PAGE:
Mandy Dhaliwal: Right so, developer, and then we train around elements of our platform so core integration, Flow, which is our low code platform, as well as Hub, which is our data quality piece of our platform, as well as B2B/EDI, which is the partner management piece of the technology. There are all these different elements to our platform, so to get full certification on the platform, you have to go through each of these gates. There are badges associated with it. What marketing did was help work with the education team and put this structure in place as well as the elevation of the Boomiverse with the launch of the astronaut that has become the ambassador for the program, and just starting to create much more of a galvanizing effect, if you will. Then, having community events that correspond with it.
Drew Neisser: Ok, what’s the astronaut?
Mandy Dhaliwal: Great question, I forget that you don’t know this. B is our astronaut that has become the mascot for Boomi. We launched him, or her, B is gender-neutral. We launched they. We launched this character with some great fanfare onstage during our COO’s presentation because this piece of the organization works and reports to him. We launched that at Boomi World and created some fanfare and just created some excitement to have people be able to take photos with B and have B represent the success that they’re having on the platform.
Drew Neisser: That’s so funny. You know, I just read an article, in I think was in The New York Times about how Japan was mascot crazy and every little town had a mascot. But I haven’t heard of a lot of companies having a mascot, what was the thinking behind that? Why did you need one and what did it do for you?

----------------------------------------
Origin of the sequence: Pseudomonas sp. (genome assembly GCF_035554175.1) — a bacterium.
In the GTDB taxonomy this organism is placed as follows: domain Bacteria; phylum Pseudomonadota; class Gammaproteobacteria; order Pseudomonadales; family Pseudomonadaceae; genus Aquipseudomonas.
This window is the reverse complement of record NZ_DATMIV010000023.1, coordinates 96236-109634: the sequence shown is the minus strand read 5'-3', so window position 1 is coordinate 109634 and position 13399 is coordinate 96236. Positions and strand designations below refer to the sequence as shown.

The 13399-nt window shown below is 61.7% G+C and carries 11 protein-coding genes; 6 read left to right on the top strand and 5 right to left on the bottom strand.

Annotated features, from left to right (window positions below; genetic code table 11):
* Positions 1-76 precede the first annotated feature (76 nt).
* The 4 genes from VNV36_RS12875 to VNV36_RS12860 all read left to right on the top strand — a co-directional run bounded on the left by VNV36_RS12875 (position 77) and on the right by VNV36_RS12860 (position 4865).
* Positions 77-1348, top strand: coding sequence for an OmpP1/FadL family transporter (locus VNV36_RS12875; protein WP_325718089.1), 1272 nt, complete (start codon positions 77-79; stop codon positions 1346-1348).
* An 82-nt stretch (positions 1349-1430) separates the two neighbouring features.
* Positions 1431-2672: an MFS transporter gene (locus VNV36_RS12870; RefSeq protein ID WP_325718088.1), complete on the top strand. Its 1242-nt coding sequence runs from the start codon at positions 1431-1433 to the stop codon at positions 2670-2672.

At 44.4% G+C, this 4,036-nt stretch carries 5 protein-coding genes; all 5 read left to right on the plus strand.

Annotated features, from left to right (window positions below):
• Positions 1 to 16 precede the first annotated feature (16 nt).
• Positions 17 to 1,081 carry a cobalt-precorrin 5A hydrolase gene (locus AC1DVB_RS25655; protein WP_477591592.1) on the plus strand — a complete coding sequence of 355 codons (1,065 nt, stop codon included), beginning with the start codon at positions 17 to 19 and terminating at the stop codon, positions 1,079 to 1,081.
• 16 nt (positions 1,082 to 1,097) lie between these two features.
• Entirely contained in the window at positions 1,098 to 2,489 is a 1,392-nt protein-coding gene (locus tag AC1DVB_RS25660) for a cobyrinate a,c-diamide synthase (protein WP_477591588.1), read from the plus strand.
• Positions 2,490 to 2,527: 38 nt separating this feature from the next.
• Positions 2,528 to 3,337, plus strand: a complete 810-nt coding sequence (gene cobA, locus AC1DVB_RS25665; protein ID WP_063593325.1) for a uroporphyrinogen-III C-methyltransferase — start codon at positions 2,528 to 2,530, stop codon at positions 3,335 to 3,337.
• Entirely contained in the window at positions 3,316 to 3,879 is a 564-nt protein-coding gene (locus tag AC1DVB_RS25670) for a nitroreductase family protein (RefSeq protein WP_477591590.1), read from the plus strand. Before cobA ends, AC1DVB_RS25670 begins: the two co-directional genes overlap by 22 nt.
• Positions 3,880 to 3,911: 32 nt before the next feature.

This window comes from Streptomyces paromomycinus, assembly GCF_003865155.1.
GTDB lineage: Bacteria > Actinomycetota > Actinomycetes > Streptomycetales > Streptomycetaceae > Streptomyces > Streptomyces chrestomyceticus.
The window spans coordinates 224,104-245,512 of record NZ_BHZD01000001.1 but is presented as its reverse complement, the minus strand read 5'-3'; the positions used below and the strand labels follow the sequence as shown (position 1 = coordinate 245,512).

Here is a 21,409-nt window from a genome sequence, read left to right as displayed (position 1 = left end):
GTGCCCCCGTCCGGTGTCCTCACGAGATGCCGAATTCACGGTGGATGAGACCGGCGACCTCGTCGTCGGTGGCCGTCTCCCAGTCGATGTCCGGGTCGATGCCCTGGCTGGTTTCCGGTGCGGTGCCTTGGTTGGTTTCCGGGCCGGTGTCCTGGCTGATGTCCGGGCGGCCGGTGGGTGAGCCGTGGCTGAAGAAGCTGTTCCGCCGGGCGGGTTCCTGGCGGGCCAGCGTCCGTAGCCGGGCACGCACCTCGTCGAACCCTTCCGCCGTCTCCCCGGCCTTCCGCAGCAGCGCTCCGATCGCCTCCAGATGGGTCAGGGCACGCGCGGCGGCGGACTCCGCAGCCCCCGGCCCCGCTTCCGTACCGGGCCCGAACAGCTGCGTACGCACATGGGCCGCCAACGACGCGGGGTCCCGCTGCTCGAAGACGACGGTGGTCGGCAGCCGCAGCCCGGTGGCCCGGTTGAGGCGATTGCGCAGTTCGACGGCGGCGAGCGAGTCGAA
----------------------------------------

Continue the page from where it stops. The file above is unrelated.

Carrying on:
Mandy Dhaliwal: It’s, again, a way to have fun with the technology and I think, you know, developers don’t gravitate towards Mandy’s enterprise B2B marketing plays. Let’s get real.
Drew Neisser: Oh, c’mon!
Mandy Dhaliwal: I know this about myself, I’m humble.
Drew Neisser: Really? You can just do a quick little demand gen campaign for them? “Hey, here’s a piece of content. You’re going to love this. Let me tell you why this product is so darn good.”
Mandy Dhaliwal: “Let me just tell you all about how awesome we are when you take everything at face value,” right?
Drew Neisser: We’re going to make your life easier and better so just click on this link and give us your name and we’ll take care of you.